RPA issues guidelines to maintain product safety

RPA issues guidelines to maintain product safety

The Reusable Packaging Association (RPA) has issued comprehensive and science-based protocols to help ensure the continued safe use of reusable plastic containers (RPCs) for fresh and perishable products in the supply chain.
These guidelines encompass washing, handling, storing, packing, displaying, and collecting of RPCs in the supply chain. They also include rigorous and defined Hazard Analysis & Critical Control Points (HACCP), and hourly, daily, monthly, and quarterly microbiological testing.
There has never been a documented food safety issue associated with RPCs. In order to maintain this record, the RPA established a Food Safety Working Group in 2014 comprised of retailers, grower shippers, manufacturers, industry associations, and RPC providers to ensure their interests were represented in the resulting guidelines.
The RPA would like to thank these contributors for their leadership in this effort:
•Iris Bitterlich, BC Greenhouse Grower’s Association
•Mike Reed, BC Hothouse
•Jane Proctor, Canadian Produce Marketing Association
•Anne Fowlie, Canadian Horticultural Council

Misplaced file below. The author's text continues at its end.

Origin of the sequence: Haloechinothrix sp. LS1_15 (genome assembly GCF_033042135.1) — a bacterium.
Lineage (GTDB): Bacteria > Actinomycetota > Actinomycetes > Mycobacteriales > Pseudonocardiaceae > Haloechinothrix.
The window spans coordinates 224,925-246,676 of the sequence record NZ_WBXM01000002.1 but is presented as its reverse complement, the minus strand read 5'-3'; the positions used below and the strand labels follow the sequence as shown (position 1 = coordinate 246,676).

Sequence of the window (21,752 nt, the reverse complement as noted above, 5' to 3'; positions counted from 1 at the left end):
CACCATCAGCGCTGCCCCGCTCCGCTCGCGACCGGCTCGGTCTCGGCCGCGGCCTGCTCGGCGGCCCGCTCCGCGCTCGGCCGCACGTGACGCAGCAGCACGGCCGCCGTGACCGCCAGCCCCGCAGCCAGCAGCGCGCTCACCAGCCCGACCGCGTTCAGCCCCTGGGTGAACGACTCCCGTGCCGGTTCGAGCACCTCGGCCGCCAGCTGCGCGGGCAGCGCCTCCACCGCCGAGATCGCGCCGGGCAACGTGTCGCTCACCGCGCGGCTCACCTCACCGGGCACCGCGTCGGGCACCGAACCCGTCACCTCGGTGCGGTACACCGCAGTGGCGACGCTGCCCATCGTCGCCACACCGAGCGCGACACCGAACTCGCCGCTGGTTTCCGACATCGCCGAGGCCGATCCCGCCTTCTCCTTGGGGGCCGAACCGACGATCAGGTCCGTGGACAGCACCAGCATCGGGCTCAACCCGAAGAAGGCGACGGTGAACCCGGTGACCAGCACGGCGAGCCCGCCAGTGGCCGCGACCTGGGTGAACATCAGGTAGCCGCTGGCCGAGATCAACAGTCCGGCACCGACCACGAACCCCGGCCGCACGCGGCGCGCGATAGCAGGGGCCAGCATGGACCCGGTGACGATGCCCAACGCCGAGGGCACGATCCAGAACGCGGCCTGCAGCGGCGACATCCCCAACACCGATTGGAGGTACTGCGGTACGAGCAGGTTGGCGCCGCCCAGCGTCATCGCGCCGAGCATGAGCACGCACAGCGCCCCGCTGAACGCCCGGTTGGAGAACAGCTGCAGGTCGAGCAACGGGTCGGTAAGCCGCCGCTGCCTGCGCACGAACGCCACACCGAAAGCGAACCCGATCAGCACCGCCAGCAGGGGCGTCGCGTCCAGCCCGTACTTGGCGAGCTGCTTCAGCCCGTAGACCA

•Blane Seley, Dole
•Paul Forsythe, DRG Tech
•Phil Smith, Label and Barcode
•Jay Shirodker, Loblaw
•Ed Treacy, Produce Marketing Association
•Jerry Noland, Safeway
•Dan Vache, United Fresh Produce Association
•Claude Laniel, Union of Agricultural Producers of Quebec
•Michael Bledsoe, Village Farms
•James Ball, Walmart
For growers and retailers, a large part of the recommendations address practices to keep clean RPCs from coming into contact with potential contaminants. For growers, key practices include:
•Wrapping pallets of clean RPCs
•Transporting RPCs in covered van trailers or flatbed trailers with covers
•Regular inspection of trailers
•Storing RPCs under cover, preferably inside
•Using only RPC-compliant labels
Retailer guidelines include handling and loading RPC pallets like any other packaged commodity.
The RPA recommends that retailers and growers take these steps to properly secure and store used RPCs:
•Stack empty or used RPCs in a uniform and interlocking manner, collapsed
•Wrap used pallets tightly and promptly notify RPC provider for pick-up
The committee also researched and developed guidelines for adhesives labels to help make sure that RPCs are clean and free of adhesive residue for each trip through the produce supply chain. The RPA also created a protocol to thoroughly test whether adhesive labels meet the new guidelines.
The most detailed and numerous guidelines affect providers of RPCs. One of the more noteworthy best practices is the adoption of a microbiological sanitation and testing regime that covers human and plant pathogens in all aspects.
For more information, access www.reusables.org or call 703-224-8284.

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